Also, this site has a great recipe section and tips for new vegetarians on everything from navigating a restaurant menu to traveling as a veg*n (short for vegetarian or vegan). One tip I always give new veg*ns is don't be afraid to ask wait staff questions about the menu and even getting a tasty veggie meal that's not on the menu. Many places will accommodate you if they aren't crazy-busy. I recently got a chef to whip up a veggie wrap that was out of this world! I told them they should consider putting it on their menu, it was that good. With the internet, you can also find menus online to help you decide whether there will be something for you to eat. It's always good to check ahead if you can. I often email restaurants to ask about ingredients in their breads and meals, just to make sure they don't have animal products in them. It really is about preparation, and if you want it badly enough, you'll do what you need to do.

    I hope this doesn't sound too daunting. Just take it step by step and learn as you go. Oh, and there are lots of books out there that give good advice to becoming a veg*n. Take a spin on this site, as there are lots of recommendations.

    Once again, welcome! :)
    Last edited: May 3, 2018
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  3. MadamSarcastra

    MadamSarcastra MadamSarcastra, over & out.

    @JD01 :wave: Greetings! :welcome:

    There are so many helpful threads (and people! ^) here.... Take a good look around, never be afraid to ask questions.

    I come from an area with very few veg*an options as well... it can be frustrating. But don't give up! Enjoy the adventure! :up:
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  4. JD01

    JD01 Well Known Member

    Cheers guys - haven't had a look around yet so I hadn't noticed there were menu options on here. I like cooking anyway so its not the eating at home thing that I'm so worried about - although more recipes always help.

    I actually found a vegan chorizo wrap the other day, that was great. No idea what chemicals are in it, but it tasted nice. Would be great to find that for home as I do love Chorizo in an omelette.

    Regarding ethics - industrial farming is grim. I don't want anything to do with it. Hence the reason to definitely give up mass produced stuff. As I said though, I think this ethical meat thing is a bit of a blind alley - will just leave you (or me anyway) more open to stuffing a pork pie if I'm hungry in a petrol station.

    Aside from how grim industrial farming is, my other reasons for giving meat up is how resource intensive it is and its carbon footprint. There's probably going to be 10 billion of us in my lifetime and there's not enough space for us all to eat steak.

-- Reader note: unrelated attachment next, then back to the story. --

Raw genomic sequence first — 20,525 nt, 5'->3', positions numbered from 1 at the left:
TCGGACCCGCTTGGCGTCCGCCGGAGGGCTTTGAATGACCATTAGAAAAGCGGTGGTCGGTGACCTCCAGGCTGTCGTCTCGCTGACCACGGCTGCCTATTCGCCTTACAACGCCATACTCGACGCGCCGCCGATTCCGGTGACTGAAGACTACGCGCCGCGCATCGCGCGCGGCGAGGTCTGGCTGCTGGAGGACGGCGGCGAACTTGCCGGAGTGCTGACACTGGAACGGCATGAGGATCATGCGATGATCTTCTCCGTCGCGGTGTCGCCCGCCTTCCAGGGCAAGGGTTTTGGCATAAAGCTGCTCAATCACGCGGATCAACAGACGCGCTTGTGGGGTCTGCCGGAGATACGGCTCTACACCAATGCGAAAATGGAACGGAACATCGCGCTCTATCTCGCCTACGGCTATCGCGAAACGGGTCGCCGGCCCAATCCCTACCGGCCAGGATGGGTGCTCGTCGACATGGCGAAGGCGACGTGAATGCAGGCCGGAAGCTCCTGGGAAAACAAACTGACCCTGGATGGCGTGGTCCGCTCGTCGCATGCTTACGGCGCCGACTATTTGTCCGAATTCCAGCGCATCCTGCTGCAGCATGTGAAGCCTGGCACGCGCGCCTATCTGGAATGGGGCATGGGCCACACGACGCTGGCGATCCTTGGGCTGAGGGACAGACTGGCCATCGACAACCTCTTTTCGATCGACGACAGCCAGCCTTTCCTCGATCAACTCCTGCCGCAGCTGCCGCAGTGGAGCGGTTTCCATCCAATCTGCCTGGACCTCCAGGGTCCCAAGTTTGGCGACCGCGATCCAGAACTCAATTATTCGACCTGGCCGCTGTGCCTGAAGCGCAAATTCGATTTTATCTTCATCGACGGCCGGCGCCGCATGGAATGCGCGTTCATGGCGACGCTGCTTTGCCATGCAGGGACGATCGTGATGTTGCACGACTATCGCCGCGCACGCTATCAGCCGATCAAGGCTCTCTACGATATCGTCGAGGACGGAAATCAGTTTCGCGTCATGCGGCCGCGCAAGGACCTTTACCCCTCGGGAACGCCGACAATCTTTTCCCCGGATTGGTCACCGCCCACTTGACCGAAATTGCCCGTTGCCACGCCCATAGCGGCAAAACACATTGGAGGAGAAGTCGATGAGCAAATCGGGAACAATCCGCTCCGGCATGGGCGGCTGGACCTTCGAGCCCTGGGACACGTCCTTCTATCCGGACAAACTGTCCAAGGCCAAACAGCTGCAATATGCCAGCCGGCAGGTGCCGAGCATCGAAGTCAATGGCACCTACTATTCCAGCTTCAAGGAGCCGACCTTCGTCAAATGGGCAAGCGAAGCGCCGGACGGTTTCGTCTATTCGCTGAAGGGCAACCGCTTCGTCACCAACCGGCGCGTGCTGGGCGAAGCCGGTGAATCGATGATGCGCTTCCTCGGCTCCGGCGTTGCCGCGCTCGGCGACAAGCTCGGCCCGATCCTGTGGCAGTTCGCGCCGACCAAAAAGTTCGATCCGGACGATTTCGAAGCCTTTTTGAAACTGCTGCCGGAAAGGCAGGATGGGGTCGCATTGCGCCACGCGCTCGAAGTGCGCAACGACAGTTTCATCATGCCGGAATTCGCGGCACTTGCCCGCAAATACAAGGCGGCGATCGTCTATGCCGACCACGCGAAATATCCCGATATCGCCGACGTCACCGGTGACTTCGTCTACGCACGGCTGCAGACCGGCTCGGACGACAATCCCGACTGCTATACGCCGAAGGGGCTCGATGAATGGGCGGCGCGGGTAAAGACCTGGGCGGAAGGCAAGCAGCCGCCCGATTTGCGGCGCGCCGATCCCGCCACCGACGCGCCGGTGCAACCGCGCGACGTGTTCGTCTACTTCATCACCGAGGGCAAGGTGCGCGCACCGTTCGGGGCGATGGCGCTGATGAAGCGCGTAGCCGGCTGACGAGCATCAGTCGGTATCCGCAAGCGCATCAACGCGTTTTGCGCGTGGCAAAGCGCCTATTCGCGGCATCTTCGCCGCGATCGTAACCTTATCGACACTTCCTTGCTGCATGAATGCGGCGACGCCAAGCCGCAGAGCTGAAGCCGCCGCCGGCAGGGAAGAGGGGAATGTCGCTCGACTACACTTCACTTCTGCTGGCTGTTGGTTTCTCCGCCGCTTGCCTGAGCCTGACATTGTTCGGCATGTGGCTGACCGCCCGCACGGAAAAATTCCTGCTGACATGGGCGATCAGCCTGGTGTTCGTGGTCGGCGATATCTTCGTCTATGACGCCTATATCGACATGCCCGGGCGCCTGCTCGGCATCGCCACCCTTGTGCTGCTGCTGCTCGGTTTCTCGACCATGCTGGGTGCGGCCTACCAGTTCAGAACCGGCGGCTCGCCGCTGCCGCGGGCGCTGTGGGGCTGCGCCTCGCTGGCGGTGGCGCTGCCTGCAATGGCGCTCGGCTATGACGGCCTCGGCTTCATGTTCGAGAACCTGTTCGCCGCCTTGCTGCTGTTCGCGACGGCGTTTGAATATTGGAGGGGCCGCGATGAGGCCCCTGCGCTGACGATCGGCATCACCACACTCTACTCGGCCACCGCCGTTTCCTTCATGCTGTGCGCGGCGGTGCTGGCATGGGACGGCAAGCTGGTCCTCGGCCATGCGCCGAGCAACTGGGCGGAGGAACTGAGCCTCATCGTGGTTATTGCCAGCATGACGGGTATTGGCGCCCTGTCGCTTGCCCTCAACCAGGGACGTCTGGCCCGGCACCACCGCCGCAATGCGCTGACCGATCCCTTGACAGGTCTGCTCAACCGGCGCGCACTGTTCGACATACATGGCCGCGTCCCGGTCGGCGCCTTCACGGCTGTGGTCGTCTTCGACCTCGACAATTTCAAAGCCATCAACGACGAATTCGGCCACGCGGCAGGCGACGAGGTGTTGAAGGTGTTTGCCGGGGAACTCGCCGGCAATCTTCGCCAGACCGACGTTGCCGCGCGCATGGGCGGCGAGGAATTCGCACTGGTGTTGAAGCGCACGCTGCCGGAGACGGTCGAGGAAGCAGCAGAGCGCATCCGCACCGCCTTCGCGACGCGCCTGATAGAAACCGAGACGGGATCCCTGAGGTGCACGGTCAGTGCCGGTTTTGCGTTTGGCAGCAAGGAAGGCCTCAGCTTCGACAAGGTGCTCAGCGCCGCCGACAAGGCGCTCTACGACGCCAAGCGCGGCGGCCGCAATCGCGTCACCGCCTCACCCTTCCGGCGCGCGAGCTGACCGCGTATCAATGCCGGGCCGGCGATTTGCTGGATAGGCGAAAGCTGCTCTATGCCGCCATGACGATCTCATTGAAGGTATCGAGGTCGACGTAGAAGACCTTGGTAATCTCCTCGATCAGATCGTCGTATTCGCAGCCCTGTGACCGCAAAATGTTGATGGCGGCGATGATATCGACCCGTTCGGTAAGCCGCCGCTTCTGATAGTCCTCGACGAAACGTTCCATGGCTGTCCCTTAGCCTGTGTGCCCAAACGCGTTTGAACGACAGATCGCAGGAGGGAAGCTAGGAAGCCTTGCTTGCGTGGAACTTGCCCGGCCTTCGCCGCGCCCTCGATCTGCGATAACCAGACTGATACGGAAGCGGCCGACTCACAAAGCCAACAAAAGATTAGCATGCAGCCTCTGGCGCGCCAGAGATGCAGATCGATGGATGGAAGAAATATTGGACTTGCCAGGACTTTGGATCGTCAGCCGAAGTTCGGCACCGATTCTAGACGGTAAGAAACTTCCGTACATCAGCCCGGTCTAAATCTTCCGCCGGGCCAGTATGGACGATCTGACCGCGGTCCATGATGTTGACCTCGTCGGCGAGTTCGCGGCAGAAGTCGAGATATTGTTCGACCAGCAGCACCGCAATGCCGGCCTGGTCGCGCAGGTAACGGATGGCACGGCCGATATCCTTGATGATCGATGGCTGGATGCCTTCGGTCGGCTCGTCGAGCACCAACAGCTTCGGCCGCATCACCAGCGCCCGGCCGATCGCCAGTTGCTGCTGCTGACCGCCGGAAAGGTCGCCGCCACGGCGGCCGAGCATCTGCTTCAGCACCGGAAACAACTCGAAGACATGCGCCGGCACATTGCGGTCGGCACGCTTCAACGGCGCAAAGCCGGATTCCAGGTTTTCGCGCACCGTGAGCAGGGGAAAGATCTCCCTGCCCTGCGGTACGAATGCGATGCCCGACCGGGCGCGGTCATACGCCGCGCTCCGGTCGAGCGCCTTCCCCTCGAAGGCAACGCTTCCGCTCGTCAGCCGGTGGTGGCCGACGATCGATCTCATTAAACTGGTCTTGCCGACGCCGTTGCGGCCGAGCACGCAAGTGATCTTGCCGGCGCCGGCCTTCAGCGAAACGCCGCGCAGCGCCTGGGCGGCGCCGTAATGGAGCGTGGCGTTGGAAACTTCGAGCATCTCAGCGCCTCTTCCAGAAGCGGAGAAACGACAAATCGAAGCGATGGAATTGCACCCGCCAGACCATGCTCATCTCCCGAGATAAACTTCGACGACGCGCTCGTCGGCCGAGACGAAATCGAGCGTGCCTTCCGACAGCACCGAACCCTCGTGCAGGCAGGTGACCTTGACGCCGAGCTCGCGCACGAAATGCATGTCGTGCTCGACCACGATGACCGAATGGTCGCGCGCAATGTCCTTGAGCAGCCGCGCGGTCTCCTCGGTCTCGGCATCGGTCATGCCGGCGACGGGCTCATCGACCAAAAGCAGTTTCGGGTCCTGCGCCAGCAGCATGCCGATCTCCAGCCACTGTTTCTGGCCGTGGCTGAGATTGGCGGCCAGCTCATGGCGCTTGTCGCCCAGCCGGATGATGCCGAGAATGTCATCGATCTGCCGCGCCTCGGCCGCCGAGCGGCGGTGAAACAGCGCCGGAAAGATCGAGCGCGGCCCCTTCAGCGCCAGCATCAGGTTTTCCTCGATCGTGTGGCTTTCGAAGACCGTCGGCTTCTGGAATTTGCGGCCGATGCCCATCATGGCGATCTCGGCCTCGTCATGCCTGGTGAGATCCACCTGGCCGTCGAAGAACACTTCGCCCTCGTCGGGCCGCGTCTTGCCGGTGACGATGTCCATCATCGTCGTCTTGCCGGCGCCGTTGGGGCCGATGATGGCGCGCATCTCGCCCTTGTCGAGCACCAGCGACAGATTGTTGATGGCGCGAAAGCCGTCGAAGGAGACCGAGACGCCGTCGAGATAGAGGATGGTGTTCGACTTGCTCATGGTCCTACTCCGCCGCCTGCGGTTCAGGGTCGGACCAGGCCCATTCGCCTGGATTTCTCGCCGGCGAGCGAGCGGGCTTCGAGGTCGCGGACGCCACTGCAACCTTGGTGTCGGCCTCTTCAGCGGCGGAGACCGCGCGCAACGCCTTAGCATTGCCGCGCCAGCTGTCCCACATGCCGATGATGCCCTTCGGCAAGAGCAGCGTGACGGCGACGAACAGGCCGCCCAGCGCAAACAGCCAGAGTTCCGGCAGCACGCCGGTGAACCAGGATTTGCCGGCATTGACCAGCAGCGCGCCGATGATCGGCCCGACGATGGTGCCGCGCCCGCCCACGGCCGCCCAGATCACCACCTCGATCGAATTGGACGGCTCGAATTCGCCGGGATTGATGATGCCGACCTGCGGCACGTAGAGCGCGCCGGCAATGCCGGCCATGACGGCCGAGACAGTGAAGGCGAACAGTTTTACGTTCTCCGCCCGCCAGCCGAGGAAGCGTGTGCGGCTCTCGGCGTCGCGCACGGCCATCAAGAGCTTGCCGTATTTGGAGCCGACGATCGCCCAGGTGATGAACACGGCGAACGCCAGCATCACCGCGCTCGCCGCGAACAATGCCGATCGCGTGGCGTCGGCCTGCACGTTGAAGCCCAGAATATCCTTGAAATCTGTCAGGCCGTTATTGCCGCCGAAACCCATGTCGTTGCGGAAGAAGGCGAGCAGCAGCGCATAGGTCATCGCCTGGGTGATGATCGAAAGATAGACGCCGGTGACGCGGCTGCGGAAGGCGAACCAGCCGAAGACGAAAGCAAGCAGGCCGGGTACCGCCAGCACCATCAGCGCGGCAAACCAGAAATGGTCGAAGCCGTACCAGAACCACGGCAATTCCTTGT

I'm not so fussy about things like gelatin or maybe mussels/clams provided that they're not dredged, maybe I will be in future. At the moment I'm more keen to cut out the "normal" meats that seem to be in pretty much every sandwich.
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  5. JD01

    JD01 Well Known Member

    Went over the cafe this morning to ask him if he'd do veggie sausages for me... turns out they've always been available! I've been killing myself with greasey sausage sarnies for 3 years - never thought to ask before. One facepalm is not enough.
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  6. Nadezhda

    Nadezhda Star Member

    Before i bacame a vegetarian, i wondering what do they it. Then i found a lot of vegetarian recipes, some products i still can`t buy in supermarket, so i order them from other cities. And I found several vegetarian cafes in my city.
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  7. Brian

    Brian Mad Bard

    For me, it only causes tension to label myself Vegetarian or otherwise because it feels like a rule that I have to follow. Instead, I adopted a mindset that I will enjoy vegetarian and vegan food as often as possible. I found that by doing this, the number of veggie and vegan meals I eat has naturally increased over time. I have also found that my appetite for meat has diminished in favour of "cleaner" flavours. I think the addiction to meat is more to do with fat than with flavour or anything good. I think we become addicted to instant high energy - the same with sugar.
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  8. JD01

    JD01 Well Known Member

    I'm exactly the same way. I don't label myself a vegetarian, but I rarely eat meat. I just don't fancy it. I just generally prefer veggie food these days. In fact, my feelings on this have changed since I first started this thread about 6 weeks ago - I don't really have a meat craving at all anymore.